Jetpack Joyride Vita Review


Jetpack Joyride
Developer: Halfbrick Studios
Publisher: Beat Shapers, Halfbrick
Platform : PlayStation 3, PlayStation Vita (reviewed), PlayStation Portable
Release Date: November 21, 2012
Price: $3.99


Have you played Jetpack Joyride? I have. I played it to death over a year ago on a little thing called an iPhone. Indeed Barry’s adventure with a jetpack is one of the most popular games to have hit the smart phone gaming market, and has without doubt been hugely successful. It is now available for free on both iOS and Android.

So here we have the Sony version of the game, compatible with the PSP, PS3 and the PS Vita. Classed as a ‘mini’, the game will set you back $3.99 – which in all fairness is a little steep for something over a year old you can get for nothing elsewhere.


JJ is  a one button game. You control Barry, a bloke who for some reason has stolen a jetpack and is stuck in a neverending side scrolling laboratory packed full of hazardous laser beams, zappers, and an infinit supply of cruise missiles. Players control the altitude of the jetpack and must dodge obstacles and collect coins and power ups in a bid to keep going for as long as humanly possible.

What makes an already fun mechanic highly addictive is the added reward structures. Keep collecting coins and you can buy rafts of new goodies – jetpacks, power ups, new shoes, whatever – there is a host of stuff to spend your hard earned cash on. The clincher in the addictiveness stakes is the ranking system, which sets you star challenges that reward you with coins and higher levels for completion. These range from the easy – collect 100 coins – to the weird – high five a dozen scientists in one run. With three active challenges at all times there is always something achievable to direct the gameplay, to push you in to just that one more run.

Barry can also pick up spin coins for end of run gambling that can add bonuses to the next run, provide a coin reward or even kick his presumably lifeless corpse just that little bit further after crashing out. More entertaining than that is the inclusion of vehicles, which act not only as entertaining gamechangers but allow you to take a hit without dying. There’s a teleporter, motorcycle and a giant DragonBall Z-esque dragon to be found amongst others, and their inclusion of course expands the wealth of missions available.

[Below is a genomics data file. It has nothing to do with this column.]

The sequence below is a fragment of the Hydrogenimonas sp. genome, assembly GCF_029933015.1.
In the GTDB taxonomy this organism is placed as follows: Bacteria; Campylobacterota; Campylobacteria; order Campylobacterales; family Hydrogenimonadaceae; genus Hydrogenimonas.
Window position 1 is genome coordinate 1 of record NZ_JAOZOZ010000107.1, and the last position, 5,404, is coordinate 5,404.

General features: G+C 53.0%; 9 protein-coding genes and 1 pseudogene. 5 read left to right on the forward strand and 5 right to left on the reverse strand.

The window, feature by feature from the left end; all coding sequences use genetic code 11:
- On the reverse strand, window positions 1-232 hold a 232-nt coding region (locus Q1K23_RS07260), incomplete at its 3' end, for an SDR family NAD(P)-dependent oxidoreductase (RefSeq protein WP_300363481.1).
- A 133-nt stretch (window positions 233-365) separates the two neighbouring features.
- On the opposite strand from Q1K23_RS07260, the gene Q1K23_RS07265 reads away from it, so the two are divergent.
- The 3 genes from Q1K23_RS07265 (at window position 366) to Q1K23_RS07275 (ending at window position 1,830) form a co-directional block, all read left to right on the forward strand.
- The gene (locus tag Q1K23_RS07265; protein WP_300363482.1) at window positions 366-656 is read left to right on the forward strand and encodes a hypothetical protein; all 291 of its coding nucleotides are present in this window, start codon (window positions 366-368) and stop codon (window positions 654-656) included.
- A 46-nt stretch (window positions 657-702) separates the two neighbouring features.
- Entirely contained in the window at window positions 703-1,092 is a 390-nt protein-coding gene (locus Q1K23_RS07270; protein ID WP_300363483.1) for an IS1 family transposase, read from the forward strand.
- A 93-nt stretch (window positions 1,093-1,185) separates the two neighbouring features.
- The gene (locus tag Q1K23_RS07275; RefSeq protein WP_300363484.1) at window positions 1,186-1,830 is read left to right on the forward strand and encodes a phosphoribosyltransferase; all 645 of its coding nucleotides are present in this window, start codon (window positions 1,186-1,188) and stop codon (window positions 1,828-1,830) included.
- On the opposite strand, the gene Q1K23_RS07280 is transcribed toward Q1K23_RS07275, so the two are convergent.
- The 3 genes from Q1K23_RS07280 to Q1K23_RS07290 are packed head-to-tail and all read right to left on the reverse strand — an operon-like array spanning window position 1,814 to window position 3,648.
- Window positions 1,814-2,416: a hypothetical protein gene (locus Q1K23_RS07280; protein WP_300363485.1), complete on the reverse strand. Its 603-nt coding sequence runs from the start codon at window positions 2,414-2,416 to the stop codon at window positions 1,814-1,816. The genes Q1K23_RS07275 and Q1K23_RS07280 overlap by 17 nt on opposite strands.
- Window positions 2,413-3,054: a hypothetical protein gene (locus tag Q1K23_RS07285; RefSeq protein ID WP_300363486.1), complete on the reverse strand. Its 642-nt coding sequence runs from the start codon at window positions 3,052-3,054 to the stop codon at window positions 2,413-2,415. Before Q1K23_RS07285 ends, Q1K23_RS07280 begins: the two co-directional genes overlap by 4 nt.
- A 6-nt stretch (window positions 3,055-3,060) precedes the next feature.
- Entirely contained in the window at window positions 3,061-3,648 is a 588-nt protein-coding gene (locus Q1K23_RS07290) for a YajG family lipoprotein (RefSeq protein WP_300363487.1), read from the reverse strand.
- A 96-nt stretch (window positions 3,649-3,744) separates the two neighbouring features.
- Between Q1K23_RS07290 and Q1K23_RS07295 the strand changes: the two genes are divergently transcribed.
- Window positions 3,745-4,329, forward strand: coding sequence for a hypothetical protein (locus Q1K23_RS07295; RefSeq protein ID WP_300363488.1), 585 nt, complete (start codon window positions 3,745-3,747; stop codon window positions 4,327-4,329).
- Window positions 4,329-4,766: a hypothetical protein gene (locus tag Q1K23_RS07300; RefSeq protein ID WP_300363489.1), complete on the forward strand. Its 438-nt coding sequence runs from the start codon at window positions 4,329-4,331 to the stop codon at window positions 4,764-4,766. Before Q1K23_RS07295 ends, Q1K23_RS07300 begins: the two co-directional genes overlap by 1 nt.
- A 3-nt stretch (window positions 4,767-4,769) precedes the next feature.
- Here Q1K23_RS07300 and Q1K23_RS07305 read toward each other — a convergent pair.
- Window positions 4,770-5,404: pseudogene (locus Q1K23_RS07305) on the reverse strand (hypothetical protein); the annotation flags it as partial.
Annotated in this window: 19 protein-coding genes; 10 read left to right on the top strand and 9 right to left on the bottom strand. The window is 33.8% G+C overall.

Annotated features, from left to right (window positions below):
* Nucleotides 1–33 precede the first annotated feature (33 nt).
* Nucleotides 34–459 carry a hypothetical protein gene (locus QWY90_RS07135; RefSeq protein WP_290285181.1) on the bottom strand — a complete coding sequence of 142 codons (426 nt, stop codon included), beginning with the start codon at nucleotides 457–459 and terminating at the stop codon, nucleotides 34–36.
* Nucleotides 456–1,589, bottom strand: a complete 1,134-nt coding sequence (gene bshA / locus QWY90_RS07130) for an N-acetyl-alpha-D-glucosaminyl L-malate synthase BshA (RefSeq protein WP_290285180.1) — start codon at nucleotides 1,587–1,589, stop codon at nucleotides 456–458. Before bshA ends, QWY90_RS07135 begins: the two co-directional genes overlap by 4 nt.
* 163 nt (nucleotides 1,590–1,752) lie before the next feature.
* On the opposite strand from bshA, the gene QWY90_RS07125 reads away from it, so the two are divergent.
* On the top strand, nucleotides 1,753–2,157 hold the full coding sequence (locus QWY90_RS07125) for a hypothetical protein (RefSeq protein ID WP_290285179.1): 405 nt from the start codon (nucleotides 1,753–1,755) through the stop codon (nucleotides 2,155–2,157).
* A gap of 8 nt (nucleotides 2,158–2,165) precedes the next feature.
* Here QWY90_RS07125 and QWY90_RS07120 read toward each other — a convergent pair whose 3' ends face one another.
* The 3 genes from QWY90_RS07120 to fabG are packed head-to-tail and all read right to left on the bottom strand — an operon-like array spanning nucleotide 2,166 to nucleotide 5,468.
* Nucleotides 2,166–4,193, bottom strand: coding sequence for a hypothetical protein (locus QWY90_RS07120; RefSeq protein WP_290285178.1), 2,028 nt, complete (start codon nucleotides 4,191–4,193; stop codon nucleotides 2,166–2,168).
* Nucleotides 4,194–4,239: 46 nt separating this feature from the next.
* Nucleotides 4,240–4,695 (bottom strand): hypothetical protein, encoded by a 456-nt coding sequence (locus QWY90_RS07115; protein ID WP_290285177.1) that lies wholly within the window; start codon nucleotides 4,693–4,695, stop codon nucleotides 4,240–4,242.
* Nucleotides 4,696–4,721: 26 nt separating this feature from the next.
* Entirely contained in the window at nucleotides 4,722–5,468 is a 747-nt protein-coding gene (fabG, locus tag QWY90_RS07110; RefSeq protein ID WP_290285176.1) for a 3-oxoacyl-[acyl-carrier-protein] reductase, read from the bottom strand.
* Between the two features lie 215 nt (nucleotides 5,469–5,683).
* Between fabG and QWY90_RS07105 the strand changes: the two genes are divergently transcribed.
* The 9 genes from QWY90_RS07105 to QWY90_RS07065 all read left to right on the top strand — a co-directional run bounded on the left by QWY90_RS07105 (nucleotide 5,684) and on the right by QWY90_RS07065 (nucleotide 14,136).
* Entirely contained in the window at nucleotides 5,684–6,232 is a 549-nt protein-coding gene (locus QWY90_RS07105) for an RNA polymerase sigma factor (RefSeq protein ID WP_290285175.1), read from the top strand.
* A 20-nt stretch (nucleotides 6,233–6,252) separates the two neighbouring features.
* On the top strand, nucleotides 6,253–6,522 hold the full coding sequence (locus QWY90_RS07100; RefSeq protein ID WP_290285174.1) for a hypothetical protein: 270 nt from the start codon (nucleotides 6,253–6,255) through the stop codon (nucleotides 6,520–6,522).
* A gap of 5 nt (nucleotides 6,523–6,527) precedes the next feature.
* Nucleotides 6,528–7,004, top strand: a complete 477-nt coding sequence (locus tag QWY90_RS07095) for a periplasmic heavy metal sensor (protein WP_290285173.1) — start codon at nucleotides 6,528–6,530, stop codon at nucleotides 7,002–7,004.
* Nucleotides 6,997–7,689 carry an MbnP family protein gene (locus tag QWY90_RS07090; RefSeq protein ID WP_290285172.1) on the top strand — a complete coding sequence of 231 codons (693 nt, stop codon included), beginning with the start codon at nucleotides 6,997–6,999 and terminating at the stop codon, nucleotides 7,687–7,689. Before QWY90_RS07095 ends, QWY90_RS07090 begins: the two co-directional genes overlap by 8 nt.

There’s no denying the gameplay is excellent, polished and highly addictive.

Jetpack Joyride is a near perfect combination of what makes a casual game great, something that you find yourself playing for much much longer than intended. HOWEVER, the Vita version is exactly the same as other previously released and free editions of the game. The only differences are extremely minor – you start off with the machine gun jetpack for example. This $3.99 version is essentially a PSP mini, with no trophies and no integration of Vita specific controls. Tricks have certainly been missed, and it is questionable why anyone would prefer this version of the game – making the fairly safe assumption that the majority of the gaming population has access to iOS , Android or simply Facebook.

Audio & Visual

Jetpack is a colourful and slightly kooky cartoon delight. From Barry’s dodgy haircut to small background details it’s clear that a lot of love has gone into the design. Things never become cluttered, and the interface is simple and smooth to enhance the ‘neverending’ style of gameplay. The music fits nicely into place, although it’s not something that particularly stands out. What does jump out is that much like the gameplay nothing has changed from previous iterations of the game – so don’t go into this expecting any tweaks or changes.


Jetpack Joyride is a fantastic game, and one of the classics of the revitalised and now dominant casual handheld market. Addictive as hell and perfectly formulated, the cartoon style and endless gameplay make it a quick and easy entry into favourite time waster territory. Thing is, everyone’s played it, or can play it for free. With no trophies and no price justifying differences – what on earth’s the point? With a point knocked off for missing an oppurtunity to evolve, Jetpack Joyride nonetheless still scores high.


Loves – sci-fi, gaming, movies, purple, photography, David Tennant, reading, doodling, writing.

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